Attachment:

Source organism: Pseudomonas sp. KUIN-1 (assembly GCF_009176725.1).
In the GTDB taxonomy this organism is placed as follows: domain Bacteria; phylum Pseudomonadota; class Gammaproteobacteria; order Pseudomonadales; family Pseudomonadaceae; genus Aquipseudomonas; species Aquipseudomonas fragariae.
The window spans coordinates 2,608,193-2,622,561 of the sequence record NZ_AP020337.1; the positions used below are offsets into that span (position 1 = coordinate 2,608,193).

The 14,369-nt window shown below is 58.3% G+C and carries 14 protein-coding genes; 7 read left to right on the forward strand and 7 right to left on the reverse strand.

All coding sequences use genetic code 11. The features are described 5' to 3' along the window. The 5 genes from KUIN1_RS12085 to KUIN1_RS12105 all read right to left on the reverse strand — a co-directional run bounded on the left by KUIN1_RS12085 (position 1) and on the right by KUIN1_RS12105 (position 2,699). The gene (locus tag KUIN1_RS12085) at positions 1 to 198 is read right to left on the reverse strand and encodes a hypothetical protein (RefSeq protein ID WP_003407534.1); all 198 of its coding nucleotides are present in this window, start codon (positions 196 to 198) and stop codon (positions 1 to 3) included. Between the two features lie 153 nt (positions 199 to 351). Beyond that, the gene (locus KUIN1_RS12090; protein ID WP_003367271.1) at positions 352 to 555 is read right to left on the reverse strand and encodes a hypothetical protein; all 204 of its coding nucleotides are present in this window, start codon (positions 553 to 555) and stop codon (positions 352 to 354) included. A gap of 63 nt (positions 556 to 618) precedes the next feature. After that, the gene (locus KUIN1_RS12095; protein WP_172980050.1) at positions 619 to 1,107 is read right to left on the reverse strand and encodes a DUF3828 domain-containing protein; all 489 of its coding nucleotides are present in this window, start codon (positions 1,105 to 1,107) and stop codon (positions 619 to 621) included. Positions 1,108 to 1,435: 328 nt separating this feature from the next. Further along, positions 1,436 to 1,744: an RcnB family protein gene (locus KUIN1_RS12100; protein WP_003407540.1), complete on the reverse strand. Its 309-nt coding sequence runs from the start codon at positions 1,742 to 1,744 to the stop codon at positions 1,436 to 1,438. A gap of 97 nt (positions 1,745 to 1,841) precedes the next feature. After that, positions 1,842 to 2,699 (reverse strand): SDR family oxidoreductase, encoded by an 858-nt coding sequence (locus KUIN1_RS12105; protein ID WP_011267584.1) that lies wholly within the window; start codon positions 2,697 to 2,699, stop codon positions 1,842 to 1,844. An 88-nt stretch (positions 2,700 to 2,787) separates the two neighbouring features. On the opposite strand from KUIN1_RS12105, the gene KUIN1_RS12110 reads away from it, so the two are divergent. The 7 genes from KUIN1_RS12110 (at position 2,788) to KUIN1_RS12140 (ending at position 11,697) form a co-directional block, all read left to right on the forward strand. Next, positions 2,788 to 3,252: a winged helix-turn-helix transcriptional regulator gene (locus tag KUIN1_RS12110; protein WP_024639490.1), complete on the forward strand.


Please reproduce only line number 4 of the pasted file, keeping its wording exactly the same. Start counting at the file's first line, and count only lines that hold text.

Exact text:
The 14,369-nt window shown below is 58.3% G+C and carries 14 protein-coding genes; 7 read left to right on the forward strand and 7 right to left on the reverse strand.